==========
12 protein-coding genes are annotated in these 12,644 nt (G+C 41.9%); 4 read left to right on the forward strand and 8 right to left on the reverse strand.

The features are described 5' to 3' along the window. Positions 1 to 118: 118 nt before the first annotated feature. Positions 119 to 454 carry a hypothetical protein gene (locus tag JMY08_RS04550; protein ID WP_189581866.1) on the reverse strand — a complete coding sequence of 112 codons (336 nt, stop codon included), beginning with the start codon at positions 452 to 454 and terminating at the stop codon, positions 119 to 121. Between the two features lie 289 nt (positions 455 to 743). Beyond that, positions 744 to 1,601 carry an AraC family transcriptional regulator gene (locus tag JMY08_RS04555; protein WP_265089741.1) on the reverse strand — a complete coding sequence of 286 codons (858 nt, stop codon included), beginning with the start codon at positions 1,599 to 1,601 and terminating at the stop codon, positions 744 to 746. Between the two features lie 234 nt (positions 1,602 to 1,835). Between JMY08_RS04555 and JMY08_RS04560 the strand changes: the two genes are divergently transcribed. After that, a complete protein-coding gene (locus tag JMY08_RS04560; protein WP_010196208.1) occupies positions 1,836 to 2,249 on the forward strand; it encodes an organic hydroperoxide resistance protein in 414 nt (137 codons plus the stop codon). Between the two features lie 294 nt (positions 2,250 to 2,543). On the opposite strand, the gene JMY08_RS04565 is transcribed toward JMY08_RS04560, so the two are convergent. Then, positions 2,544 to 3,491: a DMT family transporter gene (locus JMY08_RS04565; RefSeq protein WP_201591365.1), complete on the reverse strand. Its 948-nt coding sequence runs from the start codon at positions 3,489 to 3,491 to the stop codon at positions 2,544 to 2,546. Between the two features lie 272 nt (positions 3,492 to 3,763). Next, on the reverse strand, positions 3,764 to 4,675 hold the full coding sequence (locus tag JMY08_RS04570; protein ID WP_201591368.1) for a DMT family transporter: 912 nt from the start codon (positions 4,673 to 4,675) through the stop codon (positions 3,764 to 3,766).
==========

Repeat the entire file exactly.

12 protein-coding genes are annotated in these 12,644 nt (G+C 41.9%); 4 read left to right on the forward strand and 8 right to left on the reverse strand.

The features are described 5' to 3' along the window. Positions 1 to 118: 118 nt before the first annotated feature. Positions 119 to 454 carry a hypothetical protein gene (locus tag JMY08_RS04550; protein ID WP_189581866.1) on the reverse strand — a complete coding sequence of 112 codons (336 nt, stop codon included), beginning with the start codon at positions 452 to 454 and terminating at the stop codon, positions 119 to 121. Between the two features lie 289 nt (positions 455 to 743). Beyond that, positions 744 to 1,601 carry an AraC family transcriptional regulator gene (locus tag JMY08_RS04555; protein WP_265089741.1) on the reverse strand — a complete coding sequence of 286 codons (858 nt, stop codon included), beginning with the start codon at positions 1,599 to 1,601 and terminating at the stop codon, positions 744 to 746. Between the two features lie 234 nt (positions 1,602 to 1,835). Between JMY08_RS04555 and JMY08_RS04560 the strand changes: the two genes are divergently transcribed. After that, a complete protein-coding gene (locus tag JMY08_RS04560; protein WP_010196208.1) occupies positions 1,836 to 2,249 on the forward strand; it encodes an organic hydroperoxide resistance protein in 414 nt (137 codons plus the stop codon). Between the two features lie 294 nt (positions 2,250 to 2,543). On the opposite strand, the gene JMY08_RS04565 is transcribed toward JMY08_RS04560, so the two are convergent. Then, positions 2,544 to 3,491: a DMT family transporter gene (locus JMY08_RS04565; RefSeq protein WP_201591365.1), complete on the reverse strand. Its 948-nt coding sequence runs from the start codon at positions 3,489 to 3,491 to the stop codon at positions 2,544 to 2,546. Between the two features lie 272 nt (positions 3,492 to 3,763). Next, on the reverse strand, positions 3,764 to 4,675 hold the full coding sequence (locus tag JMY08_RS04570; protein ID WP_201591368.1) for a DMT family transporter: 912 nt from the start codon (positions 4,673 to 4,675) through the stop codon (positions 3,764 to 3,766).